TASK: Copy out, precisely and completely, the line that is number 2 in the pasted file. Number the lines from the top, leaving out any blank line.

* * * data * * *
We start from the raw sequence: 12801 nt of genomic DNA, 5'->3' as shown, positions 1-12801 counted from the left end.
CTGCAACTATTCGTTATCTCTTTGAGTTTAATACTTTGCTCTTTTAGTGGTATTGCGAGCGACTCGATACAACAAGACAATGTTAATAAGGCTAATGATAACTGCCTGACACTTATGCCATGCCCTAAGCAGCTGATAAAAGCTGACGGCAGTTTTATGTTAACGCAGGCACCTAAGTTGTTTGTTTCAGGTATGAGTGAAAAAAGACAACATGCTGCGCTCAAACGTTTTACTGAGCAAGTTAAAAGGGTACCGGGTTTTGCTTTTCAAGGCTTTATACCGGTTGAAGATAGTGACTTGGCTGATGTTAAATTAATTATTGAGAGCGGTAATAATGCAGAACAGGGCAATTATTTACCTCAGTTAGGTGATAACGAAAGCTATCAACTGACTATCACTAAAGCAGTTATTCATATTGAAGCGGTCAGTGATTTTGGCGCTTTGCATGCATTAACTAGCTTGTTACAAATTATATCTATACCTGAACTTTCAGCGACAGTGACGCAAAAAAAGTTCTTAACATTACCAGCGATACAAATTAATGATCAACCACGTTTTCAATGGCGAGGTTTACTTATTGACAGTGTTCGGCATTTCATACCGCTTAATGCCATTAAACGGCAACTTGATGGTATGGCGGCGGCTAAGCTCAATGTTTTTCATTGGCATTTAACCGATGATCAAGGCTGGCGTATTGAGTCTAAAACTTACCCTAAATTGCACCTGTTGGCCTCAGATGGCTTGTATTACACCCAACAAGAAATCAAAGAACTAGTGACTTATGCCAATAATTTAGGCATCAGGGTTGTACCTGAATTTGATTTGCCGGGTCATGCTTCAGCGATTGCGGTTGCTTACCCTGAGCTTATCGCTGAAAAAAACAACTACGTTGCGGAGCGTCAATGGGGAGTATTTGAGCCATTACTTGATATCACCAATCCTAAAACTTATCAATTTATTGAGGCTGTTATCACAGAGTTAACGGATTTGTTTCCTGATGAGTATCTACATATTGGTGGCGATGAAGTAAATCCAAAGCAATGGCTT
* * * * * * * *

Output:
CTGCAACTATTCGTTATCTCTTTGAGTTTAATACTTTGCTCTTTTAGTGGTATTGCGAGCGACTCGATACAACAAGACAATGTTAATAAGGCTAATGATAACTGCCTGACACTTATGCCATGCCCTAAGCAGCTGATAAAAGCTGACGGCAGTTTTATGTTAACGCAGGCACCTAAGTTGTTTGTTTCAGGTATGAGTGAAAAAAGACAACATGCTGCGCTCAAACGTTTTACTGAGCAAGTTAAAAGGGTACCGGGTTTTGCTTTTCAAGGCTTTATACCGGTTGAAGATAGTGACTTGGCTGATGTTAAATTAATTATTGAGAGCGGTAATAATGCAGAACAGGGCAATTATTTACCTCAGTTAGGTGATAACGAAAGCTATCAACTGACTATCACTAAAGCAGTTATTCATATTGAAGCGGTCAGTGATTTTGGCGCTTTGCATGCATTAACTAGCTTGTTACAAATTATATCTATACCTGAACTTTCAGCGACAGTGACGCAAAAAAAGTTCTTAACATTACCAGCGATACAAATTAATGATCAACCACGTTTTCAATGGCGAGGTTTACTTATTGACAGTGTTCGGCATTTCATACCGCTTAATGCCATTAAACGGCAACTTGATGGTATGGCGGCGGCTAAGCTCAATGTTTTTCATTGGCATTTAACCGATGATCAAGGCTGGCGTATTGAGTCTAAAACTTACCCTAAATTGCACCTGTTGGCCTCAGATGGCTTGTATTACACCCAACAAGAAATCAAAGAACTAGTGACTTATGCCAATAATTTAGGCATCAGGGTTGTACCTGAATTTGATTTGCCGGGTCATGCTTCAGCGATTGCGGTTGCTTACCCTGAGCTTATCGCTGAAAAAAACAACTACGTTGCGGAGCGTCAATGGGGAGTATTTGAGCCATTACTTGATATCACCAATCCTAAAACTTATCAATTTATTGAGGCTGTTATCACAGAGTTAACGGATTTGTTTCCTGATGAGTATCTACATATTGGTGGCGATGAAGTAAATCCAAAGCAATGGCTT